Non‐ablative therapies

Non‐ablative therapies for HCC involve treatment of a lesion with the intent of local disease control. Although small lesions may be cured, typically lesions recur, requiring further treatment. Transarterial chemoembolisation (TACE) is the most common non‐ablative therapy for HCC.

Transarterial chemoembolisation

TACE involves injection of chemotherapy and embolic material into hepatic artery branches supplying a tumour and is considered first‐line therapy for patients with BCLC‐B HCC.25,39 It is regarded as a non‐curative procedure in this stage of cancer.

Meta‐analyses have demonstrated that patients treated with TACE derive a significant improvement in overall survival compared with bland embolisation or best supportive care.40 An overall response rate of about 50% and a disease control rate of 75–80% can be expected with TACE therapy.41

Selective internal radiation therapy

Selective internal radiation therapy (SIRT) involves Yttrium‐90 microspheres injection into the hepatic arteries supplying the tumour. Radioembolisation has been used instead of TACE for patients with BCLC‐B disease, as an alternative to sorafenib for patients with BCLC‐C disease (including portal vein invasion), and for bridging or downstaging to liver transplantation. However, the evidence base justifying the use of SIRT is less advanced than that for other therapies. Three randomised controlled studies failed to demonstrate superiority of SIRT over sorafenib. This has contributed to the uncertainty around the precise role of SIRT in HCC management.42,43,44 However, SIRT can be considered in select patients with intermediate or locally advanced HCC.

Other locoregional therapies

Stereotactic external‐beam radiation therapy

Stereotactic external‐beam radiation therapy (SBRT) is emerging as a potential option for early stage disease not amenable to surgical or percutaneous ablative therapies. A systematic review of SBRT for early stage HCC incorporating 16 studies (973 patients, 1034 lesions) reported a mean weighted local control of 94% and 93% at 1 and 3 years respectively.45 For more advanced disease, a small randomised study reported improved overall survival with upfront TACE and SBRT compared with sorafenib in the setting of macrovascular invasion (median, 55 weeks v 43 weeks; P = 0.04).46 Further prospective randomised studies are required before SBRT can be recommended for routine use.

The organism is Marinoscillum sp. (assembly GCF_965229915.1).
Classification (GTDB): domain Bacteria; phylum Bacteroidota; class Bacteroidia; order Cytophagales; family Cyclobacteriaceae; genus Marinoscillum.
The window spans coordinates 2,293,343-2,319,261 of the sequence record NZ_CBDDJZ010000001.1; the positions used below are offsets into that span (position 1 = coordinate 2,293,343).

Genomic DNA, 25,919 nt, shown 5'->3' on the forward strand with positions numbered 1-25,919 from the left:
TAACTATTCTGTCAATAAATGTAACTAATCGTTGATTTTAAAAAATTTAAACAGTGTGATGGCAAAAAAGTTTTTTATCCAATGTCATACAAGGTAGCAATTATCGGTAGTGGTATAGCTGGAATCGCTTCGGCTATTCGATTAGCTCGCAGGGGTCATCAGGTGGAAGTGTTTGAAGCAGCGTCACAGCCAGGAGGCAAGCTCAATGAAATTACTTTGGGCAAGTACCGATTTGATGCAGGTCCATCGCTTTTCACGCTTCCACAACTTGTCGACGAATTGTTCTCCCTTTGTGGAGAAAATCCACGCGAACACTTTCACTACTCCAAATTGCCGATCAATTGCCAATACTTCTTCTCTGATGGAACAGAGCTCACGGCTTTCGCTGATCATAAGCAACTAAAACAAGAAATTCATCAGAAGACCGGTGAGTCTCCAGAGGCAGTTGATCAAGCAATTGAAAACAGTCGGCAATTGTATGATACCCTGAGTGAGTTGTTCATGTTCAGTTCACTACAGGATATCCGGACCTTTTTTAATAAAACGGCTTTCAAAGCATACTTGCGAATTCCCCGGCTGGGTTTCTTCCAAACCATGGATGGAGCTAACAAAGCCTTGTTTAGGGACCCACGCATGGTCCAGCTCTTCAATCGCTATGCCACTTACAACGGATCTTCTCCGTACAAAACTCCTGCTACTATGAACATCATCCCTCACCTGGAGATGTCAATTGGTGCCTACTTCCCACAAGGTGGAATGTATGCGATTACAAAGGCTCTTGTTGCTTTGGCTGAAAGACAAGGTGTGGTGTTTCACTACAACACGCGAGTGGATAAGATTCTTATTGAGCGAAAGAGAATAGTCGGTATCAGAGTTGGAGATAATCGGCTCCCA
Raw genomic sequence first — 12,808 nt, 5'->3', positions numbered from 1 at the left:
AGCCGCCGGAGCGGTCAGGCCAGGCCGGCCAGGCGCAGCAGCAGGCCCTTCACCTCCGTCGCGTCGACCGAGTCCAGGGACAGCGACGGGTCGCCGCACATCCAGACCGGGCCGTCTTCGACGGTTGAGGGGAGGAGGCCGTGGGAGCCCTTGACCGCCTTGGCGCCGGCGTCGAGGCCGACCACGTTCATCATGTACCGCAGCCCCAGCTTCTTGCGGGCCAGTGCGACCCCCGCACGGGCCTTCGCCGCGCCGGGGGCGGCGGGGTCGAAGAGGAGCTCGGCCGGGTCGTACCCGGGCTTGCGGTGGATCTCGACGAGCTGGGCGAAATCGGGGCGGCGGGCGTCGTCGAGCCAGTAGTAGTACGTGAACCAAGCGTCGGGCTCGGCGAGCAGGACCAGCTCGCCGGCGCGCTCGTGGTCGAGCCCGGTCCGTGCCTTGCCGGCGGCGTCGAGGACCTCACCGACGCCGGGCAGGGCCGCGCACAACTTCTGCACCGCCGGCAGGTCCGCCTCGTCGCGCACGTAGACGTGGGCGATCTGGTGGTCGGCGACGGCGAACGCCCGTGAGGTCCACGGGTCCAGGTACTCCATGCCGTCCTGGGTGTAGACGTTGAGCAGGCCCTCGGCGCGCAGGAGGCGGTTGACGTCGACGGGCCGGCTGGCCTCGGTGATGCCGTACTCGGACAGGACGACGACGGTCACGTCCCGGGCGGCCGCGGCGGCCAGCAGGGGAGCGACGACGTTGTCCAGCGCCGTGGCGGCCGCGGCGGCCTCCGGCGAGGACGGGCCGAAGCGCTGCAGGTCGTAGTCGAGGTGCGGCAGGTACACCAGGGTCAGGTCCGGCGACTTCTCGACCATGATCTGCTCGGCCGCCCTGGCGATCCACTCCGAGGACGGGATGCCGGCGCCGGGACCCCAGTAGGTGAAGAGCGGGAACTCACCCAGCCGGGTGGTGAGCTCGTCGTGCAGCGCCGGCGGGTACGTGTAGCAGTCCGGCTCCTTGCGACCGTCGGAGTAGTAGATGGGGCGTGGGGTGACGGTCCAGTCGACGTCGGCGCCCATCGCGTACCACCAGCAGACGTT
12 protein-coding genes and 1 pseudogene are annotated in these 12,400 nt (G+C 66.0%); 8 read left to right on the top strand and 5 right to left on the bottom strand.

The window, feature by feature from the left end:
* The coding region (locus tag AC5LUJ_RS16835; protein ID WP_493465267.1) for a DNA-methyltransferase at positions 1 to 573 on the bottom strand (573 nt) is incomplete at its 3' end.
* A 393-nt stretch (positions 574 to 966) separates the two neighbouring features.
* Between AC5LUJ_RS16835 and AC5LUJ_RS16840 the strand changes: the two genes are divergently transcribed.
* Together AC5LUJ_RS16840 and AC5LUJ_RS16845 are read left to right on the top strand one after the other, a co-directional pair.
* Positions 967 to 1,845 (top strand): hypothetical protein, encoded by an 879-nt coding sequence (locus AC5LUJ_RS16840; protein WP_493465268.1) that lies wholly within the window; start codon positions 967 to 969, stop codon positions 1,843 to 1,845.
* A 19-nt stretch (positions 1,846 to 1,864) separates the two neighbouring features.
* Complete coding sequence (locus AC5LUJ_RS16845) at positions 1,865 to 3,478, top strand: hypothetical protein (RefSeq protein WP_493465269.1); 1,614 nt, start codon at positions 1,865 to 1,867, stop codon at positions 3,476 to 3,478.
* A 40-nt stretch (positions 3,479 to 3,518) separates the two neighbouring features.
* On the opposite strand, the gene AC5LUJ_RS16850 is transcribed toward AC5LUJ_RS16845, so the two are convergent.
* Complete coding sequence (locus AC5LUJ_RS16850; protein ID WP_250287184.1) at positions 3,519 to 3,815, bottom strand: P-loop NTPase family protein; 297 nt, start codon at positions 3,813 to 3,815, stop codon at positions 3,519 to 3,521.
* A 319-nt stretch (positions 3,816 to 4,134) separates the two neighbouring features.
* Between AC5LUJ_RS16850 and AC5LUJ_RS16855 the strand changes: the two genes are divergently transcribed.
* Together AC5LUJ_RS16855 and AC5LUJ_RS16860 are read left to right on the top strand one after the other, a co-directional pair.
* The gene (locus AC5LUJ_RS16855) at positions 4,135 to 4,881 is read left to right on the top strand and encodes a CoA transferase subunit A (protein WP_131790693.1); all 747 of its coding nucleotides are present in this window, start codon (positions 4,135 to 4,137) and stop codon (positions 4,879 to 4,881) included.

Systemic therapies

Systemic therapies are indicated in patients with advanced HCC, with vascular invasion and/or extrahepatic disease, or in patients with unresectable HCC when locoregional therapies have failed to control disease or cannot be delivered. Systemic therapy is restricted to patients with preserved liver function, non‐cirrhotic patients, or those with Child–Pugh class A cirrhosis.

There are currently three first‐line therapies for HCC: sorafenib, lenvatinib and combination atezolizumab and bevacizumab. Sorafenib was the first therapy to show an increase in median overall survival from 7.9 to 10.7 months (hazard ratio [HR], 0.70; 95% CI, 0.55–0.87).47 In a subsequent trial comparing lenvatinib with sorafenib, lenvatinib was non‐inferior to sorafenib The median overall survival was 13.6 months (95% CI, 12.1–14.9) with lenvatinib and 12.3 months (95% CI, 10.4–13.9) with sorafenib (HR, 0.92; 95% CI, 0.79–1.06).48 Progression‐free survival was significantly higher in patients receiving lenvatinib (median, 7.4 months; 95% CI, 6.9–8.8) compared with sorafenib (median, 3.7 months [95% CI, 3.6–4.6]; HR, 0.66 [95% CI, 0.57–0.77]). The combination of atezolizumab (programmed death‐ligand 1 antibody) and bevacizumab (antivascular endothelial growth factor) has shown significant improvement in progression‐free survival (median, 6.8 months; 95% CI, 5.7–8.3) compared with sorafenib (median, 4.3 months; 95% CI, 4.0–5.6) and is the most recently approved therapy in Australia.49